This post is generously sponsored by Wrappr, a beautiful, reusable, biodegradable, and woman-owned gift wrap brand. EcoCult only partners with brands that do great things. Support EcoCult editorial by supporting them!
Doesn’t it make your eye twitch to see the mounds of plastic ribbons going into the trash on Christmas morning? Or make you uncomfortable to wonder just how they make wrapping paper so shiny and colorful, who made it, and where?
In fact, much of that glossy stuff isn’t recyclable. The glittery and metallic papers contain plastics, so they need to go into the trash. Some municipalities don’t accept any wrapping paper, and tissue paper is often already made from recycled content, meaning it can’t be recycled again, according to Recyclebank.
But gift wrapping gives us the same challenge as dressing fashionably. It’s a means of expressing ourselves, and in this case, our love and care for other people. You want it to look sophisticated and beautiful, just without all the waste, exploitation, and environmental impact. That is not always the easiest thing to pull off.
So I decided to really dig into this problem, try out all the internet suggestions for eco-friendly wrapping ideas, and share what I learned with you, complete with illustrative pictures of the results.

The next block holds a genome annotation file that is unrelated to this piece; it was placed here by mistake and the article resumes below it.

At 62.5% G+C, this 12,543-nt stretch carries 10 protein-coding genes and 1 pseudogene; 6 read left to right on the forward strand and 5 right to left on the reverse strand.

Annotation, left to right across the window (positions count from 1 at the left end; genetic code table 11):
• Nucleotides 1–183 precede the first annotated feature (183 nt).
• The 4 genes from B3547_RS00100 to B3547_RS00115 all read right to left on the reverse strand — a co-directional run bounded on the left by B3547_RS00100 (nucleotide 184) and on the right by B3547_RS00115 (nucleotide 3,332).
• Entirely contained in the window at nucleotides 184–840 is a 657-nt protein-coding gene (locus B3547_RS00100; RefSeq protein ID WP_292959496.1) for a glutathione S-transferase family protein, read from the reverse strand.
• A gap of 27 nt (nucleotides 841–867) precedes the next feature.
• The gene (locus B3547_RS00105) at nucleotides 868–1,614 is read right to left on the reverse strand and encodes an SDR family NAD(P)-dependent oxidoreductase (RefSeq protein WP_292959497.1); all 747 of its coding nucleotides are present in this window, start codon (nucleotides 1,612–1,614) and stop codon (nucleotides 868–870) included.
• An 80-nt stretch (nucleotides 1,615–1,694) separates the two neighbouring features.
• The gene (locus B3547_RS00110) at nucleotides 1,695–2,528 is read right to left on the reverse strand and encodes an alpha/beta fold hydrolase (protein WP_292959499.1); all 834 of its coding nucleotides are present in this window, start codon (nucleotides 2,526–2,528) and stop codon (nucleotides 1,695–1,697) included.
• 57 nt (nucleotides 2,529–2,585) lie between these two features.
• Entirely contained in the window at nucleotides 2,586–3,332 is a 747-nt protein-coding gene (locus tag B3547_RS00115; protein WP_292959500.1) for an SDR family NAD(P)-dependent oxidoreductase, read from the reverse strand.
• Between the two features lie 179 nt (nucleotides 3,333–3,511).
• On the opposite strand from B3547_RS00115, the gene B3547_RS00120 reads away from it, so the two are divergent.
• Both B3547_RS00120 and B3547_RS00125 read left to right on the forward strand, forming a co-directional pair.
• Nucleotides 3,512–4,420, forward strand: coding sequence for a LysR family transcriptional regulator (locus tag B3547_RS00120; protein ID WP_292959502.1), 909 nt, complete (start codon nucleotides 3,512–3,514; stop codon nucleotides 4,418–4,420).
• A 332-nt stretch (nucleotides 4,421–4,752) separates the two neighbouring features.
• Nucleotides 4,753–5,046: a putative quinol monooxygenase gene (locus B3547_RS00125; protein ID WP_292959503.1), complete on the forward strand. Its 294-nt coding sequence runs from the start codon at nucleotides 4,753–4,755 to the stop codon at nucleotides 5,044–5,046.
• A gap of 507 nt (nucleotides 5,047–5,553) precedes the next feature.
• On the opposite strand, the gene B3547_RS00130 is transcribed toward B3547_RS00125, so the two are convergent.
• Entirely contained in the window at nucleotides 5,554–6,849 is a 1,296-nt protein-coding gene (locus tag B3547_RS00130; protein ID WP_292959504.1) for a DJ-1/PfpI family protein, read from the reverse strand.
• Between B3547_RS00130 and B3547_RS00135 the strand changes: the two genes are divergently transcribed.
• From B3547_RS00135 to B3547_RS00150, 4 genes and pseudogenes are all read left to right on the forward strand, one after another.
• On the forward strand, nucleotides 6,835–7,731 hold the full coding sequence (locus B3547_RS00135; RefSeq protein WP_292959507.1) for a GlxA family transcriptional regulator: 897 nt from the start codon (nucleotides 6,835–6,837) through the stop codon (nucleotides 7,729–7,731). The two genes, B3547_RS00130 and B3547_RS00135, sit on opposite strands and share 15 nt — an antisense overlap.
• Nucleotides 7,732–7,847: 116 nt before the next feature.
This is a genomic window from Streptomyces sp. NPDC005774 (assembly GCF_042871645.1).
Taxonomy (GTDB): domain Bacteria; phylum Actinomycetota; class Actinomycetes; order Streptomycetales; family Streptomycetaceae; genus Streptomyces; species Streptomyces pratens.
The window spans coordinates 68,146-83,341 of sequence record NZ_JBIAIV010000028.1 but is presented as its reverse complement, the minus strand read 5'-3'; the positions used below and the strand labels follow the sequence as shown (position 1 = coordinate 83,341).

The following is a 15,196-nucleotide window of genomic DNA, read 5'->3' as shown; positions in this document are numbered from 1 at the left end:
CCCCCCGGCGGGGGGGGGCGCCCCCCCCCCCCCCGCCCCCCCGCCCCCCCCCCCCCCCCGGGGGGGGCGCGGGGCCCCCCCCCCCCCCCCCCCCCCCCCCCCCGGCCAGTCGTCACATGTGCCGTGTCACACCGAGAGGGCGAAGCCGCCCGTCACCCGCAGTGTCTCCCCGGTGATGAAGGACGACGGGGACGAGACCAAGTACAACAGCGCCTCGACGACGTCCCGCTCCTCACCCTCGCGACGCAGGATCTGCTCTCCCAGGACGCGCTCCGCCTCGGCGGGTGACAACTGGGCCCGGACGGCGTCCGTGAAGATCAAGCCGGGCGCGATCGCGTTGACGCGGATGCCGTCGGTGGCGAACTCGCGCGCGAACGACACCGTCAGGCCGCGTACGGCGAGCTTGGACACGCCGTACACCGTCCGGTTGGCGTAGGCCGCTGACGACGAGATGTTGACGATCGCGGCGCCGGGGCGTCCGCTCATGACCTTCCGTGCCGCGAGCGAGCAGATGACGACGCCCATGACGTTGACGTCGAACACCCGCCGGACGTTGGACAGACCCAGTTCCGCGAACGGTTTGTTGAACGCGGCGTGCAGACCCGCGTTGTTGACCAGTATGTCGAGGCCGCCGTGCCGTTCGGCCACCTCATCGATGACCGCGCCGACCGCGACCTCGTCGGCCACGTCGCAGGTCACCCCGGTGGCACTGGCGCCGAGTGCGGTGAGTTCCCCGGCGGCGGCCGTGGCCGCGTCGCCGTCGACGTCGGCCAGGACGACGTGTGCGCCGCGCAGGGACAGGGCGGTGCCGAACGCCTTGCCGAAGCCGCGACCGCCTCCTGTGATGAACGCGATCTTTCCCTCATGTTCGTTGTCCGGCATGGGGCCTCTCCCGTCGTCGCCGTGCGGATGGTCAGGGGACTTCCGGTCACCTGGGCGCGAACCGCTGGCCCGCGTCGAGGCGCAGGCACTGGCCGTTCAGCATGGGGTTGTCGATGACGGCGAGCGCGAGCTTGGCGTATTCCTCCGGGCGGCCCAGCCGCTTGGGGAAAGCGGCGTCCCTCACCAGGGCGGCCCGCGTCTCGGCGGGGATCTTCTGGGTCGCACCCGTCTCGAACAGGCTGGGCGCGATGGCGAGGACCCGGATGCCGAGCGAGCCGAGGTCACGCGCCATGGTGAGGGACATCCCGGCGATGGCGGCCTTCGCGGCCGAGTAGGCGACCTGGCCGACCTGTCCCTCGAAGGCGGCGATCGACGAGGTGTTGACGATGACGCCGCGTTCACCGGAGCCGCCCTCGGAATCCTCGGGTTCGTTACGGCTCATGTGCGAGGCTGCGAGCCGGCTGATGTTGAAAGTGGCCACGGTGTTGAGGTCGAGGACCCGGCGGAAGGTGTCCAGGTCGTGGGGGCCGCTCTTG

If you could be so kind as to give me feedback in the comments on your favorites, that will help other readers with their wrapping adventures as well!
I love the Japanese tradition of furoshiki fabric wraps. Wrappr sent me some reusable, biodegradable, zero-waste gift wrap, which comes in some absolutely gorgeous designs. It took me less than five minutes to wrap these three gifts, no lie. These machine-washable fabric squares are designed to be repurposed or reused and are available in three sizes and three materials, including 100% organic cotton and, if you’re feeling really luxurious, double-sided silk. Each comes with a To/From card with instructions on the back so your recipient can pass on the love.
Check out the brand’s library of tutorials for how to wrap and reuse your Wrappr, including how to wrap a bouquet of flowers or a wine bottle. Your gift recipients can either re-gift their Wrappr, hang it in their home or office as wall art, use it as small bag in a pinch, style it as a scarf, and more. Plus, all of Wrappr’s packaging (packaging for the packaging!) is recycled and biodegradable.